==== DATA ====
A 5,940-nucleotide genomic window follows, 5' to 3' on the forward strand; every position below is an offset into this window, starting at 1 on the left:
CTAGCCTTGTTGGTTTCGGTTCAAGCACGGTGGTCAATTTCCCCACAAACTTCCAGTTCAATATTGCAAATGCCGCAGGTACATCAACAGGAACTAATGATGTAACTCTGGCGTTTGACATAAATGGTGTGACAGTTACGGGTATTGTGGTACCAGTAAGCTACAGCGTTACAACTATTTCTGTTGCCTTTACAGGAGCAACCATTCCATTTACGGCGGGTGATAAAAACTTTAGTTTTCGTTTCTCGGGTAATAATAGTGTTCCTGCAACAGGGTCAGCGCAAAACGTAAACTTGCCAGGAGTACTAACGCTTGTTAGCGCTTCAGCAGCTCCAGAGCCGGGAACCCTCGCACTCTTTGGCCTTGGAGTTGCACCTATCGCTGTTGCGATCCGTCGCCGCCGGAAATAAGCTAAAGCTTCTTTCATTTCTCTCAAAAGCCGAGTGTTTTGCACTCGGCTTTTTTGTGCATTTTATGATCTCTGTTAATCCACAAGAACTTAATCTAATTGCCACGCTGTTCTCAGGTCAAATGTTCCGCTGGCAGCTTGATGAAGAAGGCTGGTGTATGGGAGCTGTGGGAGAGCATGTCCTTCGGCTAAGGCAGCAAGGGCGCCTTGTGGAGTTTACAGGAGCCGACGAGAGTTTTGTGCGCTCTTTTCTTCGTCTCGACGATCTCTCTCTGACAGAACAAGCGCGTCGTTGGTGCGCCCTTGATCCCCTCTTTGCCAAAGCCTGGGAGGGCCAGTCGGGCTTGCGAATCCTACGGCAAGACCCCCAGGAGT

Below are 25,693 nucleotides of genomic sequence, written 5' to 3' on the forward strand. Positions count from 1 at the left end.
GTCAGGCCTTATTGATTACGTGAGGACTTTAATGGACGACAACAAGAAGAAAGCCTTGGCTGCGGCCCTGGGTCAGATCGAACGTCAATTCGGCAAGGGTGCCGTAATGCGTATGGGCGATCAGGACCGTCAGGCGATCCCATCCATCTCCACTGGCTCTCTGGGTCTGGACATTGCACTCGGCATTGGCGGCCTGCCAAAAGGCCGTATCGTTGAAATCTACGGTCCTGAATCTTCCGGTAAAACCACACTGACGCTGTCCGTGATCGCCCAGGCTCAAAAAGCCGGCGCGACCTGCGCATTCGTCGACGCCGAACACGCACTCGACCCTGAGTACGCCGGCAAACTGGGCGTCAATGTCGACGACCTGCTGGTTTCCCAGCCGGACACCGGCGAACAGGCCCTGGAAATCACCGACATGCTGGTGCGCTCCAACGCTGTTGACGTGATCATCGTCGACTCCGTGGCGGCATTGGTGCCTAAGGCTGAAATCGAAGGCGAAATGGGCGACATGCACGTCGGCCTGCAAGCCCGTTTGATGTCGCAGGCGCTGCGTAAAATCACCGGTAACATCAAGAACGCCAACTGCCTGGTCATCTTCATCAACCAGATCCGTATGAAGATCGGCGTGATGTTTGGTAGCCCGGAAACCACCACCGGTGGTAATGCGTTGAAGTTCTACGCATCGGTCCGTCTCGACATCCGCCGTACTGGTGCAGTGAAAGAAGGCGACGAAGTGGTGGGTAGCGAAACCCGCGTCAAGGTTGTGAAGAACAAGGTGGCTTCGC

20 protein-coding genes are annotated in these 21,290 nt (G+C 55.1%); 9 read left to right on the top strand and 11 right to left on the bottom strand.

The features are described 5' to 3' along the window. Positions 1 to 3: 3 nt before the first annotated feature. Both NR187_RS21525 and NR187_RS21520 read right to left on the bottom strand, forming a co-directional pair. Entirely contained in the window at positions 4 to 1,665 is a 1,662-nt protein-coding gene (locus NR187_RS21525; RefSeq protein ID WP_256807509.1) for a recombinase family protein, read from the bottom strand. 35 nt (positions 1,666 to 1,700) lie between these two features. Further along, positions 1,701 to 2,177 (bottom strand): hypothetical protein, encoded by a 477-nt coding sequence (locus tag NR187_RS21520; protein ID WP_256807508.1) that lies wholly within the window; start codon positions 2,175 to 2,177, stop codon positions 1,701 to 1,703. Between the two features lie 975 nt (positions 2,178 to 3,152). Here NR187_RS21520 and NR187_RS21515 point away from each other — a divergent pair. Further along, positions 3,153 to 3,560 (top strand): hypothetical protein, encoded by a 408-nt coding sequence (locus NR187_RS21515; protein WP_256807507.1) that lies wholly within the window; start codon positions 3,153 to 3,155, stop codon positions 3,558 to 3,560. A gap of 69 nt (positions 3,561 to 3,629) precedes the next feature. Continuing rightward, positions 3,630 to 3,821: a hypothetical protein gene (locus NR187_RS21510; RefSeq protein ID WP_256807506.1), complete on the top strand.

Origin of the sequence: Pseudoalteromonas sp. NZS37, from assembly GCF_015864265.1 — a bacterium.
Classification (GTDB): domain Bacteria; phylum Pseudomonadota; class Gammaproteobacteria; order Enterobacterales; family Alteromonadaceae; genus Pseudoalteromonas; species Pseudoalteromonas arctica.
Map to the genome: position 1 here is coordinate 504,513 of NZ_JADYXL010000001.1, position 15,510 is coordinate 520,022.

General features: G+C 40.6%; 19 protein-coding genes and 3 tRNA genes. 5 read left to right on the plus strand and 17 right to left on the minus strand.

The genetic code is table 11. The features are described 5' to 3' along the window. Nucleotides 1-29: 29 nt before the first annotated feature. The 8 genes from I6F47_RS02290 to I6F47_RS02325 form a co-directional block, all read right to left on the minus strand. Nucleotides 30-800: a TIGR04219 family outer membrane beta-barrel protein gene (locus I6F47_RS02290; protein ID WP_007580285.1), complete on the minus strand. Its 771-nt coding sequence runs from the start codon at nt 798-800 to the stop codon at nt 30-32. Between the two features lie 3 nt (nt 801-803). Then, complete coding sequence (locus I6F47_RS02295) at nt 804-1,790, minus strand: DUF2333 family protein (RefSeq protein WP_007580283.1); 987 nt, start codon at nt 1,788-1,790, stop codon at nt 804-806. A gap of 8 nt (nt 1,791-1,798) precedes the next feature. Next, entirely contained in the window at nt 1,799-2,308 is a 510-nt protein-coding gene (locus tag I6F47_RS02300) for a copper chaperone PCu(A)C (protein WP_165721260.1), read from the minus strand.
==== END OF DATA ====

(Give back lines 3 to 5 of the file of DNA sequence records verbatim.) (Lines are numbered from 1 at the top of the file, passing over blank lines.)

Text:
Below are 25,693 nucleotides of genomic sequence, written 5' to 3' on the forward strand. Positions count from 1 at the left end.
GTCAGGCCTTATTGATTACGTGAGGACTTTAATGGACGACAACAAGAAGAAAGCCTTGGCTGCGGCCCTGGGTCAGATCGAACGTCAATTCGGCAAGGGTGCCGTAATGCGTATGGGCGATCAGGACCGTCAGGCGATCCCATCCATCTCCACTGGCTCTCTGGGTCTGGACATTGCACTCGGCATTGGCGGCCTGCCAAAAGGCCGTATCGTTGAAATCTACGGTCCTGAATCTTCCGGTAAAACCACACTGACGCTGTCCGTGATCGCCCAGGCTCAAAAAGCCGGCGCGACCTGCGCATTCGTCGACGCCGAACACGCACTCGACCCTGAGTACGCCGGCAAACTGGGCGTCAATGTCGACGACCTGCTGGTTTCCCAGCCGGACACCGGCGAACAGGCCCTGGAAATCACCGACATGCTGGTGCGCTCCAACGCTGTTGACGTGATCATCGTCGACTCCGTGGCGGCATTGGTGCCTAAGGCTGAAATCGAAGGCGAAATGGGCGACATGCACGTCGGCCTGCAAGCCCGTTTGATGTCGCAGGCGCTGCGTAAAATCACCGGTAACATCAAGAACGCCAACTGCCTGGTCATCTTCATCAACCAGATCCGTATGAAGATCGGCGTGATGTTTGGTAGCCCGGAAACCACCACCGGTGGTAATGCGTTGAAGTTCTACGCATCGGTCCGTCTCGACATCCGCCGTACTGGTGCAGTGAAAGAAGGCGACGAAGTGGTGGGTAGCGAAACCCGCGTCAAGGTTGTGAAGAACAAGGTGGCTTCGC

20 protein-coding genes are annotated in these 21,290 nt (G+C 55.1%); 9 read left to right on the top strand and 11 right to left on the bottom strand.